< Back to all blog entries

Scoop and Pure: Business as Normal, More or Less

Scoop and Pure: Business as Normal, More or Less

27 July 2016
Author: Anton Dell

I was intrigued to see if there would be any notable difference in the two main London trade shows post-Brexit and was quite reassured to see brand representatives sitting and drinking the free prosecco at Scoop, as per usual.

Traditionally the quieter and smaller of the London exhibitions, Scoop has relocated from the Saatchi gallery to old Billingsgate.  The current venue is a trendy, new building which offers a more open-plan ground and mezzanine level, which I felt worked well for brands.  Observable drawbacks included a poor layout and the absence of signage outside the building on top of the lack of signposting marking out a route to the fair from the station, which I felt was already out of the way.  However, visitor numbers seemed reasonable even given the low foot traffic on Sunday and Monday afternoons. There were not many prominent brands nor buyers, but I was glad to see a number of agents selling well.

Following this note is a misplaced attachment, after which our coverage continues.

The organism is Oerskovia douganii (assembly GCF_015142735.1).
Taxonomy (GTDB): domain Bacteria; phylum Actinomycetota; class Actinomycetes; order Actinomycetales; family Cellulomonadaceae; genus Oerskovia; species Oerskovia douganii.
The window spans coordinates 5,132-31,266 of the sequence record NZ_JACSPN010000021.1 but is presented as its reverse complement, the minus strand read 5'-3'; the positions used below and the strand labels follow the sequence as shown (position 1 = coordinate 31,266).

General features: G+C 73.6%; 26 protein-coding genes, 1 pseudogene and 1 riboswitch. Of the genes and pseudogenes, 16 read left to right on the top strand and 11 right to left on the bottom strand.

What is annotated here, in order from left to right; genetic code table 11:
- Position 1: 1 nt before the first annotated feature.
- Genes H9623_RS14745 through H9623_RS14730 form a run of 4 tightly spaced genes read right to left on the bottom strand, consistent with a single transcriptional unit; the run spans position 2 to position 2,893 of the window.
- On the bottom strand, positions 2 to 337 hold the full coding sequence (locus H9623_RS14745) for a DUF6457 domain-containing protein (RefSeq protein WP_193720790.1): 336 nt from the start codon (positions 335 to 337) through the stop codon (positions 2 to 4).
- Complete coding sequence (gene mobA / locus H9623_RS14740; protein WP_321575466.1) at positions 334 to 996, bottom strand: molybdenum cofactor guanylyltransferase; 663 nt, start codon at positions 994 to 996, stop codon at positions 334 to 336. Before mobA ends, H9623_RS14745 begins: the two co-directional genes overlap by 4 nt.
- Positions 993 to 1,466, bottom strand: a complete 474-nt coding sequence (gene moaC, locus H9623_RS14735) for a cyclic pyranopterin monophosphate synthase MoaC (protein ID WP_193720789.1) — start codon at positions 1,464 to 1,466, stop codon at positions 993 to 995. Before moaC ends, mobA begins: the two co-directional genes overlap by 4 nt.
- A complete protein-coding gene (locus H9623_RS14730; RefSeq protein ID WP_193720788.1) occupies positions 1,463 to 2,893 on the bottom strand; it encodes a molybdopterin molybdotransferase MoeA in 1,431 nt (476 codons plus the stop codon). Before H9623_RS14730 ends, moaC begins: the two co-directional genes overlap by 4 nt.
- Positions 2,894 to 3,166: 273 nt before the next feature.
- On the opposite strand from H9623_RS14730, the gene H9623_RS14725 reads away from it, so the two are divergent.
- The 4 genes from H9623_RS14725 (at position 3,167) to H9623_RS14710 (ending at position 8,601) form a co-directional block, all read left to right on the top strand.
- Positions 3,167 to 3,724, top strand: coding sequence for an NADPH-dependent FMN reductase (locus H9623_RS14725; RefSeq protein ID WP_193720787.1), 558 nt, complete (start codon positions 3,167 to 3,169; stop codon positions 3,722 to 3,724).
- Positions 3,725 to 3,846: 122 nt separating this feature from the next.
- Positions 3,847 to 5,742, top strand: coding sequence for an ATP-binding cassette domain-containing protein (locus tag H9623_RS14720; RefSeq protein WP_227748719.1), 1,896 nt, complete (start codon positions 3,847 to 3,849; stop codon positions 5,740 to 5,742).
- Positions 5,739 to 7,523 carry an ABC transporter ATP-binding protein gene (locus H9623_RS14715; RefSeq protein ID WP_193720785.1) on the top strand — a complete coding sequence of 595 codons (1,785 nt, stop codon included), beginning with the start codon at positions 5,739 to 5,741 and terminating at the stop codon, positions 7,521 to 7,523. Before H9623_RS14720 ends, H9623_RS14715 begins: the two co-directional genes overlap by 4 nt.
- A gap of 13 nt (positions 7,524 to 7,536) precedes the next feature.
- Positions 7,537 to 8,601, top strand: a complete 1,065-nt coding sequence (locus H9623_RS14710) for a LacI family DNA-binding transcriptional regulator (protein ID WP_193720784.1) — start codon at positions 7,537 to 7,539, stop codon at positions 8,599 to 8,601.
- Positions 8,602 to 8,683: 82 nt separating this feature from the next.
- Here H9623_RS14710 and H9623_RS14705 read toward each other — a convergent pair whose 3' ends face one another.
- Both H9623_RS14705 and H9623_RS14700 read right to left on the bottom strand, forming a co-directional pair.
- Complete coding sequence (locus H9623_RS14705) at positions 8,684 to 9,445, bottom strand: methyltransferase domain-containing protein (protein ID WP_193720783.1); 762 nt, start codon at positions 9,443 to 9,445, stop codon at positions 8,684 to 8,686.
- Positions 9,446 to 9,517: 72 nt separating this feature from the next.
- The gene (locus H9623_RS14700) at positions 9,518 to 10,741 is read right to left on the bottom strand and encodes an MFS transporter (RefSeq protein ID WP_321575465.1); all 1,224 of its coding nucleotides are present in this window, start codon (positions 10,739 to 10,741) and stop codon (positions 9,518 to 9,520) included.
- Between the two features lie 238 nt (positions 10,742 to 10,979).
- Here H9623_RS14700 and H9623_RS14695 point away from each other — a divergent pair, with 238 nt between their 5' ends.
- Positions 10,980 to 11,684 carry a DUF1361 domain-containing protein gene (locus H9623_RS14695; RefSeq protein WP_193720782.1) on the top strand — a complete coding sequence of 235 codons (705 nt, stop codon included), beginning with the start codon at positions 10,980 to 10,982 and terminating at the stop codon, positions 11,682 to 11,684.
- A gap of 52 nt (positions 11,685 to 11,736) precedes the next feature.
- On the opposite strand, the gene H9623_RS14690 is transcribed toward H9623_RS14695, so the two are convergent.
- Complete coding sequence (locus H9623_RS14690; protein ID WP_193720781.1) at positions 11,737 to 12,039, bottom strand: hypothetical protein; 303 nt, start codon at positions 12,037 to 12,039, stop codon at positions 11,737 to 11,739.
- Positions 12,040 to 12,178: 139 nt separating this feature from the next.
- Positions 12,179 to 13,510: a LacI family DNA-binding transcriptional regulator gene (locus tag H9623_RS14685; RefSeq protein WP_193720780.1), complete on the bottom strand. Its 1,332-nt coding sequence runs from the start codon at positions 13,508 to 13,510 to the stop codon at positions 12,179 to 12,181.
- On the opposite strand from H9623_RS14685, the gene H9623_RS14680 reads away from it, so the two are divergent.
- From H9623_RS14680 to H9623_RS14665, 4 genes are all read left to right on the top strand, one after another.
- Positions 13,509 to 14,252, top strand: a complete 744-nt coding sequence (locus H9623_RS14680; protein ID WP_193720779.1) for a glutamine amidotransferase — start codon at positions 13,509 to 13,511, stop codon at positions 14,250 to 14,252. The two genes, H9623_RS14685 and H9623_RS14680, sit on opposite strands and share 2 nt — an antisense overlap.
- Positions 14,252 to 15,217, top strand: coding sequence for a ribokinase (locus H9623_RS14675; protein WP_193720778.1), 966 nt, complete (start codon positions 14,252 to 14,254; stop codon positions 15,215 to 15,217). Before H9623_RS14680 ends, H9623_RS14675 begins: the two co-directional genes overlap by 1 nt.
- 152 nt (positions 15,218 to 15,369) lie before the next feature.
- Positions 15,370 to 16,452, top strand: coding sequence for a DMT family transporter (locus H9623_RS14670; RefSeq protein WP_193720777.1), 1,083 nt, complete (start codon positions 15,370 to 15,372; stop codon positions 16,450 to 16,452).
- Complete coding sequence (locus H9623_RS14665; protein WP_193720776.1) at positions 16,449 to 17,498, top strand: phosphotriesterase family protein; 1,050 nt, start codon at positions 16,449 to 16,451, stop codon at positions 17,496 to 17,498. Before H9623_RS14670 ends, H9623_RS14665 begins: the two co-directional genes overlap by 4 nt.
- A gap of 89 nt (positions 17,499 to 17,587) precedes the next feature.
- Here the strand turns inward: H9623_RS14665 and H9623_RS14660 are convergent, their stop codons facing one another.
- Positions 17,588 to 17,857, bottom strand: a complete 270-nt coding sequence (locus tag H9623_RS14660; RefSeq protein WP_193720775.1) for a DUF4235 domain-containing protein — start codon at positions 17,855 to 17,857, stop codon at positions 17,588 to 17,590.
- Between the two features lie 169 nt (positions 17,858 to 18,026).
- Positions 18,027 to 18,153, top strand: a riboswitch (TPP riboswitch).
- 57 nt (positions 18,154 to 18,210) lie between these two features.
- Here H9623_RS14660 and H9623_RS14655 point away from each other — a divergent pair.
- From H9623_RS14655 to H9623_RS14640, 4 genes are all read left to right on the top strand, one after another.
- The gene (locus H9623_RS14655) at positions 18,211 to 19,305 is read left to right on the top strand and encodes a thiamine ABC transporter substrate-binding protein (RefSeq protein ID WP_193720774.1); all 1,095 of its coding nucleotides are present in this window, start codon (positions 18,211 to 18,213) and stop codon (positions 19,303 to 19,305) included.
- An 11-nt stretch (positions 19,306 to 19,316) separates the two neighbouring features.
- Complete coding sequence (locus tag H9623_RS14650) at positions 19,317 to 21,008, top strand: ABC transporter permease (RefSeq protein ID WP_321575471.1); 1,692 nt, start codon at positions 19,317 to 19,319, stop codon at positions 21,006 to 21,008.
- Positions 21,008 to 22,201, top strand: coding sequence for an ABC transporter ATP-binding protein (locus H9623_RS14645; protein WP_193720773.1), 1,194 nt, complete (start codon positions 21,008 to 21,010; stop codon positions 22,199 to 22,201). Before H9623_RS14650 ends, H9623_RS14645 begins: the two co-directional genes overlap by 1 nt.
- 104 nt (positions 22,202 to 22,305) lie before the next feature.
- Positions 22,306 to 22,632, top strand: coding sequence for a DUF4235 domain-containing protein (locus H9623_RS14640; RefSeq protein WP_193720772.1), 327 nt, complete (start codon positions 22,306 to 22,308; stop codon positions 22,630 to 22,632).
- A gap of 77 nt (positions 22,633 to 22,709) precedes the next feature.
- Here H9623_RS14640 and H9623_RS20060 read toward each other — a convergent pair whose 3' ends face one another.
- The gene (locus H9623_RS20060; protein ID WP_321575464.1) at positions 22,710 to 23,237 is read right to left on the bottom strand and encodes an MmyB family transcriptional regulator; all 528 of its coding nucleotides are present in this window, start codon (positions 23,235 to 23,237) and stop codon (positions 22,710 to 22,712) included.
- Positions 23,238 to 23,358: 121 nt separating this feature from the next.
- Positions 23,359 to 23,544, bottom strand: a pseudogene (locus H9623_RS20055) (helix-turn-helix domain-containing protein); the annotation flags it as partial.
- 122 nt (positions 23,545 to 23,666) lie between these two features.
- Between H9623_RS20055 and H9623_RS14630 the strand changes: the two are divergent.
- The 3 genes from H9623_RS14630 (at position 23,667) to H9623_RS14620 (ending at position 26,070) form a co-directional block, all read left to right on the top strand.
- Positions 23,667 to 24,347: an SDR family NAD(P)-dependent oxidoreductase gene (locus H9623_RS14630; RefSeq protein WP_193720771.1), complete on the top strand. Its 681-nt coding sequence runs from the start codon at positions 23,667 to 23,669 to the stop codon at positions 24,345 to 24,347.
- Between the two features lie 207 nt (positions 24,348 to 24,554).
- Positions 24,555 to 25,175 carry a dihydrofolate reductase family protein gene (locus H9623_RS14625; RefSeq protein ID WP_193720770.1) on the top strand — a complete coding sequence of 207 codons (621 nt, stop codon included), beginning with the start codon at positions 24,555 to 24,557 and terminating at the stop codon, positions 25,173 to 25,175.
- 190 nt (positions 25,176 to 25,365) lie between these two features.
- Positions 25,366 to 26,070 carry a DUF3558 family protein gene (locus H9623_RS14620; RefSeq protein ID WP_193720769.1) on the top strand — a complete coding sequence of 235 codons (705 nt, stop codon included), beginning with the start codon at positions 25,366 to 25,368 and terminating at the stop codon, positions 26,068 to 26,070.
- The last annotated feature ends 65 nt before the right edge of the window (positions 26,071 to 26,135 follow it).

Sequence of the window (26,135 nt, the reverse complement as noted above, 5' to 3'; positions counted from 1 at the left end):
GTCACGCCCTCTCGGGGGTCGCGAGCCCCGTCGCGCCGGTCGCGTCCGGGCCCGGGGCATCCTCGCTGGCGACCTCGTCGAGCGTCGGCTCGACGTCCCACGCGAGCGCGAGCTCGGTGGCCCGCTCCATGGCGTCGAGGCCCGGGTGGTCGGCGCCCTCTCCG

Pure was busier, especially in the section highlighting accessories, where several agents were doing very well indeed for their brands.  Menswear stood out like a sore thumb – although featured prominently within the layout, I did not observe any buyers at all in this area of the fair.  Overall, it appears sales were strong which is heartening. 

In these times, my advice has not changed.  Brands would be wise to secure agents prior to investing in exhibitions.  An established agency can open doors to boutiques, shops, and department stores, thus ensuring that funds put into everything that goes along with trade shows are sensibly used and brands have the best chance possible of recouping on expenses. 

Related Posts

The ‘Promoconomy’: Is It Worth It?
‘Fashion Week’: Does It Still Resonate?
The Stores Of The Future’: Change In The US Retail Market
Do We Have “Too Much Choice”?
To Resell Or Not To Resell – That Is The Question